Acknowledge efforts to rectify wrongdoing from scandals
Staying engaged does not always equate to turning a blind eye to misconduct; instead, it can acknowledge the organisation’s efforts to rectify wrongdoing. If there’s a genuine commitment from leadership to correct their course, then perhaps reformation and improvement is the best course of action.
Making a decision that works for you
Therefore, supporters need to decide whether they can better effect change through boycotting or by remaining loyal and advocating for change from within.
The answer is not clear-cut.
There will be times when it will be unclear if an organisation is responding well or not. Processes can be lengthy, especially when a board is balancing legal obligations to all affected parties. Therefore, in some circumstances, it may be sensible to wait on making a decision until a clearer picture emerges. In that circumstance it may be advisable to stop giving and start again depending on the context.
It’s a personal decision, requiring careful discernment and an understanding of the complexities involved, but here are three things you should consider before withdrawing your support.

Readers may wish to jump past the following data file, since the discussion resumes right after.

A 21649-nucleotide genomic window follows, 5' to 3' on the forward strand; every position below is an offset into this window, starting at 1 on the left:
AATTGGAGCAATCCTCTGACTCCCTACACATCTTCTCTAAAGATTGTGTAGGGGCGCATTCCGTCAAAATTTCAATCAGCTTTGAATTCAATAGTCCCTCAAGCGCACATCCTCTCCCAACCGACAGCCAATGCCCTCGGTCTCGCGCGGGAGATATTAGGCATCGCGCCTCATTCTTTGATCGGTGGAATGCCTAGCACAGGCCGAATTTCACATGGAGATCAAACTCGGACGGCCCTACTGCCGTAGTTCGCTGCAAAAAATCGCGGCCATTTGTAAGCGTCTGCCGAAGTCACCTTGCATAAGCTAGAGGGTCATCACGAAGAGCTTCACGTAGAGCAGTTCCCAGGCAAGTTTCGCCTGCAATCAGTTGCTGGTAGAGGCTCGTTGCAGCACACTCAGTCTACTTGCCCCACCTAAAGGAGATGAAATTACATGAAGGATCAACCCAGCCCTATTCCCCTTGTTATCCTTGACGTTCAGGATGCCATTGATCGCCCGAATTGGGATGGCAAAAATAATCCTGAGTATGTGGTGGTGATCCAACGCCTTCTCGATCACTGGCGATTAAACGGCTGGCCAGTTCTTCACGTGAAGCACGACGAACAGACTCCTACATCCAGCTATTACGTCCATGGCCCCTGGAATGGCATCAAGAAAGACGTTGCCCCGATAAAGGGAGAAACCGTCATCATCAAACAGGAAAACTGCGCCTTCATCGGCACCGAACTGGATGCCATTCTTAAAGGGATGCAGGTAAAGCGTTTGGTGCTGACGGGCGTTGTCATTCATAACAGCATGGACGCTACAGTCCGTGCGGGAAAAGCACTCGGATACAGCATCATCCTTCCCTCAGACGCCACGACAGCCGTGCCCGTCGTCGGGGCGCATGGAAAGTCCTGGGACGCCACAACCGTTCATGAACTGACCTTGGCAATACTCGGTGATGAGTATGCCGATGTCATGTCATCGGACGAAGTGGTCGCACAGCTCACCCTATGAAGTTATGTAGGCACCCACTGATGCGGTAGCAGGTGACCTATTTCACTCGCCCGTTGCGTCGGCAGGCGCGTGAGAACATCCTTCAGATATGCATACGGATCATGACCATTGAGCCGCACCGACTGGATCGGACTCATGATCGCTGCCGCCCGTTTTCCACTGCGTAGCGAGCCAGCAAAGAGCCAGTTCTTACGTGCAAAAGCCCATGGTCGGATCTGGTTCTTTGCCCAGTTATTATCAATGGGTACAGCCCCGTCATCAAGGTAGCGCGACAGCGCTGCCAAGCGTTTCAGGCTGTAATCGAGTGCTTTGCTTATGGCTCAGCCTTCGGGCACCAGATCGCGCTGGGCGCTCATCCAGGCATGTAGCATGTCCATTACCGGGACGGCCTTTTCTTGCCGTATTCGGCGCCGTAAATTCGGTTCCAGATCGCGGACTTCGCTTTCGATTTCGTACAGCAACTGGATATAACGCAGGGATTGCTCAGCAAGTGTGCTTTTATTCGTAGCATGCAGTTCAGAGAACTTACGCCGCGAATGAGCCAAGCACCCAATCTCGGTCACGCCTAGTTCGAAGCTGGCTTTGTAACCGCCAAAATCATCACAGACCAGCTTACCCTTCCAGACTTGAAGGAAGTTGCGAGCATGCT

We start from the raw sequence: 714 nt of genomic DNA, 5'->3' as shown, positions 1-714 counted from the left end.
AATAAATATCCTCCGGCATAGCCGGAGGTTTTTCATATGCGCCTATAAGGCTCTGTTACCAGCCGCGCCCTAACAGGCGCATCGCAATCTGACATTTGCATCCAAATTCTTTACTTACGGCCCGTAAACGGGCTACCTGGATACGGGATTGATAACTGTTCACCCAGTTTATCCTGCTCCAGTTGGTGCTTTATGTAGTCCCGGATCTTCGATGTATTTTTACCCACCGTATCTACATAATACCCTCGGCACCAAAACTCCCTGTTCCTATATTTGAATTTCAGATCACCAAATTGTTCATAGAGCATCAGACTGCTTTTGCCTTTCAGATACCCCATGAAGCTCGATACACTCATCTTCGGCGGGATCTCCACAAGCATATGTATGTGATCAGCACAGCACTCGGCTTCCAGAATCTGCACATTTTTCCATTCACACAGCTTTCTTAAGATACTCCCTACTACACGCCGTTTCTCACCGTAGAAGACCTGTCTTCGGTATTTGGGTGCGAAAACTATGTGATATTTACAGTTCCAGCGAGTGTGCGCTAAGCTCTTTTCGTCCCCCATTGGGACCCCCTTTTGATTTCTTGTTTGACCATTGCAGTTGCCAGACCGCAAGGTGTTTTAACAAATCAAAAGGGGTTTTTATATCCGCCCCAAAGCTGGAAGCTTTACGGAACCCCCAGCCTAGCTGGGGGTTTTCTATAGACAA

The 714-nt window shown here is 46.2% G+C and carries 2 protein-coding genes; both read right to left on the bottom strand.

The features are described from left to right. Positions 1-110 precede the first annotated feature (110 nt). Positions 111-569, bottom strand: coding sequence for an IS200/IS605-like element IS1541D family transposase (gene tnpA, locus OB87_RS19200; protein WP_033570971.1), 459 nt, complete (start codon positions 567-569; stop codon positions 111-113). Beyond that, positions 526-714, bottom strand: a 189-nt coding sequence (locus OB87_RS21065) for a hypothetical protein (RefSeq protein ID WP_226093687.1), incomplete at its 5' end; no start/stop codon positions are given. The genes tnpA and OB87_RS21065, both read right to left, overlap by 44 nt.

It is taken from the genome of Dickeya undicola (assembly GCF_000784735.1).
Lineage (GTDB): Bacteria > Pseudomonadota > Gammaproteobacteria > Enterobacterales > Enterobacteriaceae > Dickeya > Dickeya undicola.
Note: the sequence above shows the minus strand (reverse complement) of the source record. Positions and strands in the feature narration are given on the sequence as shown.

1. Transparency and accountability
Carefully assess the organisation’s commitment to transparency and accountability. Has the leadership been open about the issues at hand, or have they attempted to conceal or downplay the situation? Evaluate the steps the organisation has taken to address the problem, such as implementing disciplinary measures and ensuring that corrective actions are in place. A charity willing to be transparent and held accountable for its mistakes is more likely to not make the same mistakes again.
2. Demonstrated change and reform
Consider whether the charity’s leadership has demonstrated a sincere commitment to change and reform. Have they taken tangible steps to rectify the issues, such as restructuring, implementing new policies or undergoing external reviews? A genuine effort to learn from past mistakes and make significant changes indicates a willingness to evolve and adhere to higher standards. On the other hand, a lack of visible reform may suggest a continuation of problematic practices.
3. Impact of withdrawal vs. support
Evaluate the potential impact of your decision on the charity’s ability to fulfil its mission. Consider the consequences of withdrawing support and whether it might hinder the organisation’s impact on the communities it serves. Conversely, continuing support should be contingent on the charity’s ability to address and rectify the issues at hand. Striking a balance between holding organisations accountable and recognising the potential harm caused by sudden withdrawal is crucial in making an informed decision.
For more on this subject, read The Dangers of Dominating Leadership: Four critical factors for healthy, generous and effective leadership.